Money managers, mostly small ones, have been registering Internet fund products with the SEC at a rapid rate.
It is no surprise given the enormous success of Internet funds this year, especially the much-heralded Internet Fund of North Babylon, N.Y. That fund was started in October, 1996 by then unknown Kinetics Asset Management and has attracted more than $600 million since its inception. It is now even sold through Schwab's OneSource mutual fund supermarket.
The first Internet fund created, Munder Capital Management's NetNet Fund of Birmingham, Mich., was even recognized recently with a four-star rating by Morningstar. It was the first star rating given to any Internet fund.
This year, there have been at least a dozen Internet fund products registered with the SEC, including a closed-end fund and an exchange-traded fund that will be bought and sold exclusively on the American Stock Exchange.
Internet funds have not been entirely embraced by the industry's pre-eminent companies. Goldman Sachs of New York, Stein Roe of Chicago and Citigroup of New York have registered Internet funds with the SEC, but other companies among the industry's leaders have been wary.
It is difficult to say whether the rest of the industry will join the growing number of firms with Internet funds, or if the sector will fizzle out when Internet stocks no longer achieve the enormous gains they have.
Other sectors have had sustained product creation over a number of years, according to statistics provided by Mike Evans, an analyst with Financial Research Corp. of Boston. But, few have had so many products created in one year as has the Internet sector, he said.
Real estate funds have been the exception. Real estate funds have been very popular since the mid-90s. In 1995, there were 13 real estate funds started, followed by a dozen in 1996. In 1997, there were 18 real estate funds initiated, and in 1998, there were 15.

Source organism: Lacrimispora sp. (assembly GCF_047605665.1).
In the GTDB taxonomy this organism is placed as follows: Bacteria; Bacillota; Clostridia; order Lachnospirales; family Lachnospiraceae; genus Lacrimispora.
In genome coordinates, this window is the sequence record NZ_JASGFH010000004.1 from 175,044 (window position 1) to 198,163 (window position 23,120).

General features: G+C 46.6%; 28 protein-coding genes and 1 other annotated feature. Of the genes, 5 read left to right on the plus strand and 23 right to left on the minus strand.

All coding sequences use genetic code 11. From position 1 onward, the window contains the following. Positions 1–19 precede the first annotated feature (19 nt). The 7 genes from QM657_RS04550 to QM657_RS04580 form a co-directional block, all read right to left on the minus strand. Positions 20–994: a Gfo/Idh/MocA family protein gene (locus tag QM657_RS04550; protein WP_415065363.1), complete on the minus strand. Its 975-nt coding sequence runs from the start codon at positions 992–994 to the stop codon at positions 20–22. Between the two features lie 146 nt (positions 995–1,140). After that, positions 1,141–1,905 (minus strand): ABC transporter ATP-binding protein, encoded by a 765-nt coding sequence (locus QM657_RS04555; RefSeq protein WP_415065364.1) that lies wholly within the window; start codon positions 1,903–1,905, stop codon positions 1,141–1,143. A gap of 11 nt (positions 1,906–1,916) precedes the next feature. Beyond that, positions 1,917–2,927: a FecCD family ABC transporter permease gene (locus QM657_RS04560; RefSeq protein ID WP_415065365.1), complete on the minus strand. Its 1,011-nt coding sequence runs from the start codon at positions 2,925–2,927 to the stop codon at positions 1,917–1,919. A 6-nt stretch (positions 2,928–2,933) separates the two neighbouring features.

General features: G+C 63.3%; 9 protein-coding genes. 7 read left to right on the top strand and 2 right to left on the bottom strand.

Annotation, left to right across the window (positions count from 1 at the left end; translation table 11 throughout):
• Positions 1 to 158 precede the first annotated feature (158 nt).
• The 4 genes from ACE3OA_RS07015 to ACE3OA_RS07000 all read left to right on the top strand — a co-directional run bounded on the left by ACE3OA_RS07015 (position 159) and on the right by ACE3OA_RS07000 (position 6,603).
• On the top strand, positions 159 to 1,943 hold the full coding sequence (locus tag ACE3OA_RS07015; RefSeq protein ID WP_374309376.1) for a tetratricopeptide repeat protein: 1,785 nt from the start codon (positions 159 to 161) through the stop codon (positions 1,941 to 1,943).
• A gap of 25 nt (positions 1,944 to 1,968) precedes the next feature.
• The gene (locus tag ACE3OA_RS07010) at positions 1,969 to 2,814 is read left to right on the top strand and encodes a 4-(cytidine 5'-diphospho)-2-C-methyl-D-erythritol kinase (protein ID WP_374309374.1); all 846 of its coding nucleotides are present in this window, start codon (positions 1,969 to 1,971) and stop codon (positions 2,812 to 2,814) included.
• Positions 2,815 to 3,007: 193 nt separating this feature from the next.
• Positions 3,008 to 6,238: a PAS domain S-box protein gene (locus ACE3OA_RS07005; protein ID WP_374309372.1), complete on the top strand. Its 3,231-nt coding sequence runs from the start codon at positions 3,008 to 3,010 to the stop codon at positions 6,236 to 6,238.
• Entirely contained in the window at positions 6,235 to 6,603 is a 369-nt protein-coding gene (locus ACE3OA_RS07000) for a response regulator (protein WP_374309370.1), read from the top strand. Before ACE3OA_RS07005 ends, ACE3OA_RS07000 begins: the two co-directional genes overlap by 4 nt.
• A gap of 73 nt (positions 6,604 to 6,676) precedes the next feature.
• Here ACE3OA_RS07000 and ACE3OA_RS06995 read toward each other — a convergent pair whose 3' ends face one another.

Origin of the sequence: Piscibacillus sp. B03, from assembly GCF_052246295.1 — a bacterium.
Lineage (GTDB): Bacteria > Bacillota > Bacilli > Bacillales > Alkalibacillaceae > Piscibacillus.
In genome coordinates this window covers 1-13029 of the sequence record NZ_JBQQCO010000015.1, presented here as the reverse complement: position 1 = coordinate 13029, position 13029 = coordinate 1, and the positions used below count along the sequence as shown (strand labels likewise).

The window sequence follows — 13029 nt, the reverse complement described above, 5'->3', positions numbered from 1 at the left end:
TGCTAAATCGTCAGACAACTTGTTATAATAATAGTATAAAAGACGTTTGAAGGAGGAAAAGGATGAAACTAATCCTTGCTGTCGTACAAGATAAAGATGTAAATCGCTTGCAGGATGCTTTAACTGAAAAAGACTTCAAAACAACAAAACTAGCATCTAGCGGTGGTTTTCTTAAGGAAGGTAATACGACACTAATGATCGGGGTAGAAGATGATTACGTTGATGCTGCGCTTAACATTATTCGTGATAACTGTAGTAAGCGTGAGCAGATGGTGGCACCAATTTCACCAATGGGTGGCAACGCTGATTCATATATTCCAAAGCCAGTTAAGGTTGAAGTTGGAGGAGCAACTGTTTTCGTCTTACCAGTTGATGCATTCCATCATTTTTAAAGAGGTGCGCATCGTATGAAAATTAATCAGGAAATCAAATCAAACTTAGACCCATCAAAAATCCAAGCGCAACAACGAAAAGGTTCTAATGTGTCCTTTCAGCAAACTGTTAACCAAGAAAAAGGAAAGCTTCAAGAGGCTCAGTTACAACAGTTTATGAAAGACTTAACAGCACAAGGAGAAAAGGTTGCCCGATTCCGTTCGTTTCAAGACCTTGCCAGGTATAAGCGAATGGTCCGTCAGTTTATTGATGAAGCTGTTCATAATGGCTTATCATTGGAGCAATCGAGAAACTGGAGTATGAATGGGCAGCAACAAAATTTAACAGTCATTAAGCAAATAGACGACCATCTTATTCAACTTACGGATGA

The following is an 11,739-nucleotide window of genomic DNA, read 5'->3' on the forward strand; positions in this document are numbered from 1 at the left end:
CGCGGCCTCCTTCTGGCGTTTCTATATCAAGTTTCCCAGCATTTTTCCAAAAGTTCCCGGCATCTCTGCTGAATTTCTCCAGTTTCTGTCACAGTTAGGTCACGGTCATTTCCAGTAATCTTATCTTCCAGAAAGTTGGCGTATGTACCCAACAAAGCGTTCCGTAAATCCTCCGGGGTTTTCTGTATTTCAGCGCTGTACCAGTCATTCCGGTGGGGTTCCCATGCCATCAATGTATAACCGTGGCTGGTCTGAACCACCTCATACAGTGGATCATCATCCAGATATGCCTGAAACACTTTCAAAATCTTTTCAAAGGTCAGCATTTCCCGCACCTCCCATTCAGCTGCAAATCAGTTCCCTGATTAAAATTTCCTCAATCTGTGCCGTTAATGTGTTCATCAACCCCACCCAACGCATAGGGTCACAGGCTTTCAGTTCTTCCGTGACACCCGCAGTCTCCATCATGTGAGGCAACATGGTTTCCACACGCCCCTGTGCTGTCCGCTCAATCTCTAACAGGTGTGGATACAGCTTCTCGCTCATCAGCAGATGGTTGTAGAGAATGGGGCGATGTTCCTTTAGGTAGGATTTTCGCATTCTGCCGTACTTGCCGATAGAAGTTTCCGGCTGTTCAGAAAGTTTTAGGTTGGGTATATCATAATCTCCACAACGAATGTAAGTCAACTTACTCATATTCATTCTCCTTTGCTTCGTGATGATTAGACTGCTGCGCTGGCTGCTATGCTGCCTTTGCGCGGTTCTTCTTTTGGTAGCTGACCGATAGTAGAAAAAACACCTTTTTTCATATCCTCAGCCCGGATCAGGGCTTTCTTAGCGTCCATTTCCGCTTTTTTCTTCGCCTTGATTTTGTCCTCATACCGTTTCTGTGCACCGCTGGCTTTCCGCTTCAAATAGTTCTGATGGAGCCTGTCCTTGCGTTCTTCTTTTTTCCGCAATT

Technology funds have been popular as well. Ten were created in both 1996 and 1997, and eight were created in 1998, according to FRC. Internet funds were included in those calculations. According to Evans, Internet funds made up over seven percent of all technology funds as of June.
Financial services funds have been hot during the past few years too, but only eight new funds were started in 1998 and again in 1997. Only one has been created in 1999, according to FRC.
Most major firms have been hesitant to create Internet funds because the sector is so narrowly defined and there are very few pure Internet companies in which to invest, according to Evans. Companies like Fidelity Investments of Boston have talked about starting an Internet fund but balked because the risk was too great, Evans said.
"It's kind of a limited sector at this point," Evans said.
Sector fund sales are driven by performance and should only be used to support a company's core funds, Evans said. It will be interesting to see, during an Internet stock correction, whether the smaller money managers whose core products are Internet funds, can survive, Evans said.
If there is not a correction, it is just a matter of time before other major fund companies introduce Internet funds, Evan said. That will occur especially when more companies are classified as Internet companies.